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Jewish World Review May 7, 2003 / 5 Iyar, 5763

Bill Steigerwald

Bill Steigerwald
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Consumer Reports

10 minutes with a big-city Dem mayor who loathes budget deficits, the federal highway program, taxpayer-funded sports stadiums and the meddling (and aid money) of Washington | John Norquist, the mayor of Milwaukee since 1988, is a different kind of big-city Democrat. He loves Milton Friedman, school vouchers and the urban lifestyle as much as he loathes budget deficits, the federal highway program, taxpayer-funded sports stadiums and the meddling (and aid money) of Washington.

Norquist, 53, has made a national name for himself as a "New Urbanist" who knows what it takes to reinvigorate a city from the streetscape up and run its government smartly, cheaply and efficiently.

His 1998 book "The Wealth of Cities" argued that cities can become thriving, safe and livable places again if they take their futures into their own hands and allow people and markets to work in organic and natural ways. I talked to him this week from his offices in Milwaukee, a city of 574,000 in a county of 954,000.

Q: Are you still as much of an optimist about the future of big cities as you were when you wrote your book five years ago?

A: I'm more optimistic. The marketplace for urban living has become much stronger. You can see it in Milwaukee and Chicago. There's been a big boom in downtown and near-downtown housing.

In Milwaukee it's been almost entirely capitalized by the private sector. In fact, one of the reasons we're having the boom is because we got out of the capitalizing of housing.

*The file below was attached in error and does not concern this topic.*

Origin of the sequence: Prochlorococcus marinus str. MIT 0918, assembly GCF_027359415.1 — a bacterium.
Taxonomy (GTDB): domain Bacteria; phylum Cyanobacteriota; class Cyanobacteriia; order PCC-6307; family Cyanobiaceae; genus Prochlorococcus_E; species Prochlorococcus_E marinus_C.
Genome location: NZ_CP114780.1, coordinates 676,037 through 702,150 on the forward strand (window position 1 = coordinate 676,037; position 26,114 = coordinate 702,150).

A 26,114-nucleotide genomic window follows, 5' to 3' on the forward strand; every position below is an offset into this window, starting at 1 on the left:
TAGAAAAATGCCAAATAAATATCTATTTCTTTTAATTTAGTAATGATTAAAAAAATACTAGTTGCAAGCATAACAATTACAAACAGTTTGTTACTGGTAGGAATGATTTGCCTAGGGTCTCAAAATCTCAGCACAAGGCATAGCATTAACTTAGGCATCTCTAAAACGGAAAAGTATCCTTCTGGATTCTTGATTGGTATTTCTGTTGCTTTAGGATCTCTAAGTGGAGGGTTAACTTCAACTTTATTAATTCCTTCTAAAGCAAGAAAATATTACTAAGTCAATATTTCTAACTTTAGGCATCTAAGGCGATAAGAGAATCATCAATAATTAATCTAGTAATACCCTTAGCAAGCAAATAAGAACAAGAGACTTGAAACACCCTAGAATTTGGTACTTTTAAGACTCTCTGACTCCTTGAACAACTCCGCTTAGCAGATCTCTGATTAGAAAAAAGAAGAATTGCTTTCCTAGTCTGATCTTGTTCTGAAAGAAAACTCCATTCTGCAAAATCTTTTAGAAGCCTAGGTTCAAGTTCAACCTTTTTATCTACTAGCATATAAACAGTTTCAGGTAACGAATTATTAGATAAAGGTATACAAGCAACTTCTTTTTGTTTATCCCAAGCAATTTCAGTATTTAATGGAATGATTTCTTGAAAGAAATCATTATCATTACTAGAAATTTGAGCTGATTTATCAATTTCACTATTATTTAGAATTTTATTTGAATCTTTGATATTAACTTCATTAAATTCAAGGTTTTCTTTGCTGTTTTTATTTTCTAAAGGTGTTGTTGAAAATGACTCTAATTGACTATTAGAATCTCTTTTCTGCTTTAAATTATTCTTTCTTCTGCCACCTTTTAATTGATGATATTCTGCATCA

People who had negative attitudes about the city and had their hand out saying they had to be subsidized to build in the city are no longer the developers we're dealing with. There were a handful of those. Now there (are) dozens of developers scouring the landscape looking for lots to put up buildings or rehabbing old buildings.

So urban life has lots of advantages over life in sprawl. If you want a big yard with a three-car garage and you want to spend your weekends mowing grass, the suburbs are a great place. But if you want to enjoy the complexity of human life and have walkable destinations, the cities have got a lot to offer.

If the government dominates the housing market, or over-regulates it in the wrong way, you can end up with a lot of empty lots and empty buildings and no housing market.

Q: What cities would you name as the most shining success stories of the last five or 10 years?

A: Chicago's been a big success, particularly in terms of becoming a place where people want to live. The residential population of Chicago has gone way up in its downtown. Milwaukee has paralleled that. We're a smaller city, but we've had about 4,000 or 5,000 new people living in downtown.

Q: Wow. In lofts, condos, apartments?

A: Yes, all those things. All the urban forms.

Q: And those people have been brought in by market-oriented developers?